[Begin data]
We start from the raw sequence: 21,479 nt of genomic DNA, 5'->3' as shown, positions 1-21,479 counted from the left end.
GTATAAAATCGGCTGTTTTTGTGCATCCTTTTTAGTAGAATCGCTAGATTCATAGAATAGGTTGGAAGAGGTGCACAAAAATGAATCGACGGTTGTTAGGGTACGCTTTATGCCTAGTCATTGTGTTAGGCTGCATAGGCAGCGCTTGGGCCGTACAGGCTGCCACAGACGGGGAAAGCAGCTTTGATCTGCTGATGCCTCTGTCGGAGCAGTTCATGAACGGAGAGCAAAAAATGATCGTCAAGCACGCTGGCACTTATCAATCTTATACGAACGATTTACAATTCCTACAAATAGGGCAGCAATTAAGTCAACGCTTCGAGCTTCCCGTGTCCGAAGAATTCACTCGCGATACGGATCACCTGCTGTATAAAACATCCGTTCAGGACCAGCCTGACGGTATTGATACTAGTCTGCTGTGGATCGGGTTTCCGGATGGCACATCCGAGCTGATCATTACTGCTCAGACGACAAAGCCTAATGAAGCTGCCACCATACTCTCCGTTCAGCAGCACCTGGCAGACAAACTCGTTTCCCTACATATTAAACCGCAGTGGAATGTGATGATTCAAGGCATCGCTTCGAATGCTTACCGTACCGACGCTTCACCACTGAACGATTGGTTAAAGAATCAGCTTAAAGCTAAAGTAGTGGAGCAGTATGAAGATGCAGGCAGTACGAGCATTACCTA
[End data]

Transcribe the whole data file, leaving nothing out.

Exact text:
We start from the raw sequence: 21,479 nt of genomic DNA, 5'->3' as shown, positions 1-21,479 counted from the left end.
GTATAAAATCGGCTGTTTTTGTGCATCCTTTTTAGTAGAATCGCTAGATTCATAGAATAGGTTGGAAGAGGTGCACAAAAATGAATCGACGGTTGTTAGGGTACGCTTTATGCCTAGTCATTGTGTTAGGCTGCATAGGCAGCGCTTGGGCCGTACAGGCTGCCACAGACGGGGAAAGCAGCTTTGATCTGCTGATGCCTCTGTCGGAGCAGTTCATGAACGGAGAGCAAAAAATGATCGTCAAGCACGCTGGCACTTATCAATCTTATACGAACGATTTACAATTCCTACAAATAGGGCAGCAATTAAGTCAACGCTTCGAGCTTCCCGTGTCCGAAGAATTCACTCGCGATACGGATCACCTGCTGTATAAAACATCCGTTCAGGACCAGCCTGACGGTATTGATACTAGTCTGCTGTGGATCGGGTTTCCGGATGGCACATCCGAGCTGATCATTACTGCTCAGACGACAAAGCCTAATGAAGCTGCCACCATACTCTCCGTTCAGCAGCACCTGGCAGACAAACTCGTTTCCCTACATATTAAACCGCAGTGGAATGTGATGATTCAAGGCATCGCTTCGAATGCTTACCGTACCGACGCTTCACCACTGAACGATTGGTTAAAGAATCAGCTTAAAGCTAAAGTAGTGGAGCAGTATGAAGATGCAGGCAGTACGAGCATTACCTA